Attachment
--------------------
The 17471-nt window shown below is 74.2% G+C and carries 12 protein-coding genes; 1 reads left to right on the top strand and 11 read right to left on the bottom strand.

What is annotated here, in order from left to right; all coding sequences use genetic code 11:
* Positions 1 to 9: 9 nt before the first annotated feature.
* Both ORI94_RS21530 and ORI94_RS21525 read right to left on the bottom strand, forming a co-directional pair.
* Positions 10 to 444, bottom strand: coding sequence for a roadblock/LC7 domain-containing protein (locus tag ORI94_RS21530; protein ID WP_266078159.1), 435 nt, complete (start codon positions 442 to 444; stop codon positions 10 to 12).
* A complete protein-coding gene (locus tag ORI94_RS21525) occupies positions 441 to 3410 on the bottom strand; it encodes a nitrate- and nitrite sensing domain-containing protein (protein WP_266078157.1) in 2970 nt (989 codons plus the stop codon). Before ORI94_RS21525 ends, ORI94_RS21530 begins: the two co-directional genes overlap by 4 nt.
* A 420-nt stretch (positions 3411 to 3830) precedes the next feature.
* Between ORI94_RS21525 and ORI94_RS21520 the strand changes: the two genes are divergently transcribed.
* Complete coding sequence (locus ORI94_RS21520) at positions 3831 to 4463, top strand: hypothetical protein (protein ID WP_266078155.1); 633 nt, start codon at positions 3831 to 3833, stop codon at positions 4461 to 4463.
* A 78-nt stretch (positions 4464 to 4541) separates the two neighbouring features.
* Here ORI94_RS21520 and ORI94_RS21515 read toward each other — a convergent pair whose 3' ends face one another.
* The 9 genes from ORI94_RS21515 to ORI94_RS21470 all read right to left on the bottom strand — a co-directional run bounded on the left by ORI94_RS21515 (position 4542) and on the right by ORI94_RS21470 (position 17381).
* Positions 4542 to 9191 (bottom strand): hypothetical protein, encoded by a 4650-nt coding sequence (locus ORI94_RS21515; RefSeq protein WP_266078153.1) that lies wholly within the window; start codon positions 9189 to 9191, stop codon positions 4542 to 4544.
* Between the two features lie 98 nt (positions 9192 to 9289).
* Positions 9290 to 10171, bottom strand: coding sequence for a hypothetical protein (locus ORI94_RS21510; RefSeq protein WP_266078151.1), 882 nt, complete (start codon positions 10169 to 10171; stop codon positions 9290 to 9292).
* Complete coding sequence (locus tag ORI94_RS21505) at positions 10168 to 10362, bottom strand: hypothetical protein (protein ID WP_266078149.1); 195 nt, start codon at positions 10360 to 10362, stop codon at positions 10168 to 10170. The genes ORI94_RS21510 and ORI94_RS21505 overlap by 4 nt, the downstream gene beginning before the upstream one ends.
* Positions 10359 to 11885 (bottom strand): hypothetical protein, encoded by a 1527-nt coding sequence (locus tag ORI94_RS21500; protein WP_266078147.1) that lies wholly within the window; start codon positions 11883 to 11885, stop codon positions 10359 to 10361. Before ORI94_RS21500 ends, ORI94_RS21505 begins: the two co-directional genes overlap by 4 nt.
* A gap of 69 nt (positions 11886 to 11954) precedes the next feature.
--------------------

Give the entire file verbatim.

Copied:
The 17471-nt window shown below is 74.2% G+C and carries 12 protein-coding genes; 1 reads left to right on the top strand and 11 read right to left on the bottom strand.

What is annotated here, in order from left to right; all coding sequences use genetic code 11:
* Positions 1 to 9: 9 nt before the first annotated feature.
* Both ORI94_RS21530 and ORI94_RS21525 read right to left on the bottom strand, forming a co-directional pair.
* Positions 10 to 444, bottom strand: coding sequence for a roadblock/LC7 domain-containing protein (locus tag ORI94_RS21530; protein ID WP_266078159.1), 435 nt, complete (start codon positions 442 to 444; stop codon positions 10 to 12).
* A complete protein-coding gene (locus tag ORI94_RS21525) occupies positions 441 to 3410 on the bottom strand; it encodes a nitrate- and nitrite sensing domain-containing protein (protein WP_266078157.1) in 2970 nt (989 codons plus the stop codon). Before ORI94_RS21525 ends, ORI94_RS21530 begins: the two co-directional genes overlap by 4 nt.
* A 420-nt stretch (positions 3411 to 3830) precedes the next feature.
* Between ORI94_RS21525 and ORI94_RS21520 the strand changes: the two genes are divergently transcribed.
* Complete coding sequence (locus ORI94_RS21520) at positions 3831 to 4463, top strand: hypothetical protein (protein ID WP_266078155.1); 633 nt, start codon at positions 3831 to 3833, stop codon at positions 4461 to 4463.
* A 78-nt stretch (positions 4464 to 4541) separates the two neighbouring features.
* Here ORI94_RS21520 and ORI94_RS21515 read toward each other — a convergent pair whose 3' ends face one another.
* The 9 genes from ORI94_RS21515 to ORI94_RS21470 all read right to left on the bottom strand — a co-directional run bounded on the left by ORI94_RS21515 (position 4542) and on the right by ORI94_RS21470 (position 17381).
* Positions 4542 to 9191 (bottom strand): hypothetical protein, encoded by a 4650-nt coding sequence (locus ORI94_RS21515; RefSeq protein WP_266078153.1) that lies wholly within the window; start codon positions 9189 to 9191, stop codon positions 4542 to 4544.
* Between the two features lie 98 nt (positions 9192 to 9289).
* Positions 9290 to 10171, bottom strand: coding sequence for a hypothetical protein (locus ORI94_RS21510; RefSeq protein WP_266078151.1), 882 nt, complete (start codon positions 10169 to 10171; stop codon positions 9290 to 9292).
* Complete coding sequence (locus tag ORI94_RS21505) at positions 10168 to 10362, bottom strand: hypothetical protein (protein ID WP_266078149.1); 195 nt, start codon at positions 10360 to 10362, stop codon at positions 10168 to 10170. The genes ORI94_RS21510 and ORI94_RS21505 overlap by 4 nt, the downstream gene beginning before the upstream one ends.
* Positions 10359 to 11885 (bottom strand): hypothetical protein, encoded by a 1527-nt coding sequence (locus tag ORI94_RS21500; protein WP_266078147.1) that lies wholly within the window; start codon positions 11883 to 11885, stop codon positions 10359 to 10361. Before ORI94_RS21500 ends, ORI94_RS21505 begins: the two co-directional genes overlap by 4 nt.
* A gap of 69 nt (positions 11886 to 11954) precedes the next feature.